• Users Online: 5891
  • Home
  • Print this page
  • Email this page
Home About us Editorial board Ahead of print Current issue Search Archives Submit article Instructions Subscribe Contacts Login 
Year : 2021  |  Volume : 6  |  Issue : 5  |  Page : 47-54

Spirulina: A daily support to our immune system

1 Department of Medical Affairs, EID Parry (Ind) Ltd, Parry Nutraceuticals, Chennai, Tamil Nadu, India
2 Department of Research and Development, EID Parry (Ind) Ltd, Parry Nutraceuticals, Chennai, Tamil Nadu, India
3 US Nutraceuticals, Inc. d/b/a Valensa International, Eustis, Florida, USA

Correspondence Address:
Dr. Subbu Kesavaraja Vasudevan
EID Parry (Ind) Ltd, Parry Nutraceuticals, Chennai, Tamil Nadu
Login to access the Email id

Source of Support: None, Conflict of Interest: None

DOI: 10.4103/2468-8827.330650

Rights and Permissions

In recent years, the various health benefits of Cyanobacteria microalgae – such as Arthrospira platensis, commonly called Spirulina, an edible blue-green algae – have attracted scientific attention including micro-level examinations of its bioactive components. As a whole food and nutritional supplement, it serves as a plant protein source, which has shown positive effects across a wide range of human health concerns, from malnutrition to metabolic syndrome. Spirulina bioactives, such as essential amino acids, phycocyanin, polysaccharides, carotenoids, and chlorophyll, and essential vitamins and trace minerals, are responsible for its holistic actions against oxidative stress and inflammation, and its antiviral, antibacterial, and immune-modulating effects. Various in vitro, in vivo, and ex vivo experiments have established Spirulina's mechanism of action and its effect on immunity as a proof of concept. The phenolic compounds and extracellular metabolites released from Spirulina whole food after digestion are postulated to strengthen the epithelial lining with antibacterial effects against pathogenic bacteria, adding to its prebiotic effect on the gut microbiota (like Bifidobacterium and Lactobacillus) due to its fiber content. In this study, the digestibility of Spirulina was assessed by the determination of free amino acids and peptide release during the each phase of digestion in a simulated static digestive model system. The hypothesis bridging poor gut health to low-level inflammation and metabolic syndrome, and the potential to address those issues with nutritional supplementation, such as with Spirulina, could also be beneficial in the long run to reduce comorbid illnesses, such as those associated with the currently prevailing coronavirus disease 2019 pandemic.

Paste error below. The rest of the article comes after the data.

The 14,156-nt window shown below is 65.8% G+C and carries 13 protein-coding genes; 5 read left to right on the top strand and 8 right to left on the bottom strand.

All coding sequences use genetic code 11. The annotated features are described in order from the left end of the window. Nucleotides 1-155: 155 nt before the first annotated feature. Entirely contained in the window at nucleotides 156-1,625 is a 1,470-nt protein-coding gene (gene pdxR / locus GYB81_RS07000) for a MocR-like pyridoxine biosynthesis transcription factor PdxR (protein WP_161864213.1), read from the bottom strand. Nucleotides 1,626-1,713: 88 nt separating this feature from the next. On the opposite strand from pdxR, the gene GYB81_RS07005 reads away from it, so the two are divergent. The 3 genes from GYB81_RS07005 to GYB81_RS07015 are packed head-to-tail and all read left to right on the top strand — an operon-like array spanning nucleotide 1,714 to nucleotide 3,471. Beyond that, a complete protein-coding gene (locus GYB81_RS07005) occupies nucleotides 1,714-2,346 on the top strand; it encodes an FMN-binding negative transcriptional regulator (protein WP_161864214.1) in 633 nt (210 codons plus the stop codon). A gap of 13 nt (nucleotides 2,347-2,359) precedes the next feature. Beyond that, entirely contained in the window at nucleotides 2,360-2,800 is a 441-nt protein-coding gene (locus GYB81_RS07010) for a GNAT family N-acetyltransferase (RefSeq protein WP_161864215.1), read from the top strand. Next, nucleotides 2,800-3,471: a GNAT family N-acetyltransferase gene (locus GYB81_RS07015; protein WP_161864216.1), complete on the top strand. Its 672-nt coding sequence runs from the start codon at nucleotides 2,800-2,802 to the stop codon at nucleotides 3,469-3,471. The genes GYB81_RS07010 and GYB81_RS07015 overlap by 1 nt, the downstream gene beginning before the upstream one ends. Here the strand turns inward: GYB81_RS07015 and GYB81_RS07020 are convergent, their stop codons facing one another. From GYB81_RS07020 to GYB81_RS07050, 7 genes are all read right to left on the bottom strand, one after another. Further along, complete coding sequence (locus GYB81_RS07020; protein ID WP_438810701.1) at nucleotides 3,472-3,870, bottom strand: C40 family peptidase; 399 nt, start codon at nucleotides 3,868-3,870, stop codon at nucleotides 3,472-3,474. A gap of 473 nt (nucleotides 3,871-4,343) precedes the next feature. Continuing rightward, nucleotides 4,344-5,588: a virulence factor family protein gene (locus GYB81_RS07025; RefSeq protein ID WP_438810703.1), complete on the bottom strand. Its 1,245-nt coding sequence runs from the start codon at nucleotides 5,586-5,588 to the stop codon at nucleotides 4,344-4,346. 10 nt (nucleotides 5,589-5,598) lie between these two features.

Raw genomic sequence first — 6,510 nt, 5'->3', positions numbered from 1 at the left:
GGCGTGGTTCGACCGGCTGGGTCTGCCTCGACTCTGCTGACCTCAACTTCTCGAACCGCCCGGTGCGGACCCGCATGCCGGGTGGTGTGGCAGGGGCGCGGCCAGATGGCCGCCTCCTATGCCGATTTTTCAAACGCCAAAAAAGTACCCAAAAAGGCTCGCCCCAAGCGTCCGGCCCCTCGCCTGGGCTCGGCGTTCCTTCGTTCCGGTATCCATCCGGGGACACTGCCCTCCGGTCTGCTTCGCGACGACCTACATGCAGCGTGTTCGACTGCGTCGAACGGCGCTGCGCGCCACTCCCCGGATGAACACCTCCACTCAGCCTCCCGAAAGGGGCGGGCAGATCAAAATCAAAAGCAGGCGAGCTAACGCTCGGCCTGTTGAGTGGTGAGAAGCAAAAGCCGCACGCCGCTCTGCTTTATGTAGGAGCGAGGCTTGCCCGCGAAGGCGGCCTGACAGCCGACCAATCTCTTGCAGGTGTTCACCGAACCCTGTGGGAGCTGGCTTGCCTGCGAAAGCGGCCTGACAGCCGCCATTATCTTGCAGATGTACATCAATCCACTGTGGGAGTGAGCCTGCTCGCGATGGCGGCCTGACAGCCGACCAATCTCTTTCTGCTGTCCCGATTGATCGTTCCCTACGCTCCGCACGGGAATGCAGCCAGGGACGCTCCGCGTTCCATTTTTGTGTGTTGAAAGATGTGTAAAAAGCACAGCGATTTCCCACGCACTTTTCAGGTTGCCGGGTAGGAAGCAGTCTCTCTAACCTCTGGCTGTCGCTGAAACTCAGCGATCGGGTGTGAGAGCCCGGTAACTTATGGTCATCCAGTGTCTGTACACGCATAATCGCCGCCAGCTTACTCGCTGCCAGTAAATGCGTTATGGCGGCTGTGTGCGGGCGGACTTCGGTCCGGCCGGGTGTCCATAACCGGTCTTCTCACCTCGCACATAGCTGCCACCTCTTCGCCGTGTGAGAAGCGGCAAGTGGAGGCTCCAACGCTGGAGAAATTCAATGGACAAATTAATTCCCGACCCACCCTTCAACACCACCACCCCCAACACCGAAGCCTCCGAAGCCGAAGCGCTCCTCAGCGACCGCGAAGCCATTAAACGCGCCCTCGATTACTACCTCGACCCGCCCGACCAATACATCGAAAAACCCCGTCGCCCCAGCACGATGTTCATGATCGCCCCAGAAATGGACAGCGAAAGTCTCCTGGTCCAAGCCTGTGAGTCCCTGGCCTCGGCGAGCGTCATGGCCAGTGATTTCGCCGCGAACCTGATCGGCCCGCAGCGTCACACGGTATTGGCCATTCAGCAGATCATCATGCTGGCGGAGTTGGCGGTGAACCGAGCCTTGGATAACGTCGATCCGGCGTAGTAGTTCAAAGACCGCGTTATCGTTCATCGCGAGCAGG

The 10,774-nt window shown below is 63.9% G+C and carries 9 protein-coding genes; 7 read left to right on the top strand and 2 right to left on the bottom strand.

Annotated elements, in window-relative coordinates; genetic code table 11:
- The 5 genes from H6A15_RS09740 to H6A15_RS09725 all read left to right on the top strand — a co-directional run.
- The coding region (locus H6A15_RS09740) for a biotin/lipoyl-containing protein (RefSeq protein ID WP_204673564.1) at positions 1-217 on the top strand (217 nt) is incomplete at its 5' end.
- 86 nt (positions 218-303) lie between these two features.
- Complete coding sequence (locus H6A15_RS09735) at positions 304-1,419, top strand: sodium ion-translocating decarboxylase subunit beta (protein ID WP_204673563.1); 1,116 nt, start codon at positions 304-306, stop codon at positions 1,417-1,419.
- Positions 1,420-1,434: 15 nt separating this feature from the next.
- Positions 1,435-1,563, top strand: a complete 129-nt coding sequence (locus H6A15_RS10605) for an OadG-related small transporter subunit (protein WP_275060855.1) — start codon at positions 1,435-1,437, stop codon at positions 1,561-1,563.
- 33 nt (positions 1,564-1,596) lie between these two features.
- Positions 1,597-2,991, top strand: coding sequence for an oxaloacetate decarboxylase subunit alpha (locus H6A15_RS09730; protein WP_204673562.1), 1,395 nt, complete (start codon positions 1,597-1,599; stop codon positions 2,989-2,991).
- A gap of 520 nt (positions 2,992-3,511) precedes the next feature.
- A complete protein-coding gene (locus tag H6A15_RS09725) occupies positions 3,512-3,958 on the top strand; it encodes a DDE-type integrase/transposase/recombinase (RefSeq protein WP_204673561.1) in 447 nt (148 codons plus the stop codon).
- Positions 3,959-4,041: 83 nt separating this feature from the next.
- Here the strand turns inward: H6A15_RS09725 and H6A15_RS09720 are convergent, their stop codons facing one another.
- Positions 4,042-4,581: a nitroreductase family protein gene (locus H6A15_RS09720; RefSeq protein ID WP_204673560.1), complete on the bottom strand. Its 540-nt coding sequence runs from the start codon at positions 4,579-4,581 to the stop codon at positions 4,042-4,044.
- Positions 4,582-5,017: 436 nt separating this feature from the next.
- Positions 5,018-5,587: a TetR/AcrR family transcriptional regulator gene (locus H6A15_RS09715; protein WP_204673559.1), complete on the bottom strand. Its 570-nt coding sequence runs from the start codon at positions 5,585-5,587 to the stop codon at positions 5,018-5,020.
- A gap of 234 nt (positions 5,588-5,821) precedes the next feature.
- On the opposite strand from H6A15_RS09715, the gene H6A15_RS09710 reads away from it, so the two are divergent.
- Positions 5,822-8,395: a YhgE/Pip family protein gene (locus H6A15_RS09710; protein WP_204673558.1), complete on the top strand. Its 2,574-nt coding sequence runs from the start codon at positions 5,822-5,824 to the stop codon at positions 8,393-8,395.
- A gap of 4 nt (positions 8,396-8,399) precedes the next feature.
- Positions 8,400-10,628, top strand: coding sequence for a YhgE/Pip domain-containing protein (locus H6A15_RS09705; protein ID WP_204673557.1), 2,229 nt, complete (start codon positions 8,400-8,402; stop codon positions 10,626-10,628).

Print this article     Email this article
 Next article
 Previous article
 Table of Contents

 Similar in PUBMED
   Search Pubmed for
   Search in Google Scholar for
 Related articles
 Citation Manager
 Access Statistics
 Reader Comments
 Email Alert *
 Add to My List *
 * Requires registration (Free)

 Article Access Statistics
    PDF Downloaded84    
    Comments [Add]    

Recommend this journal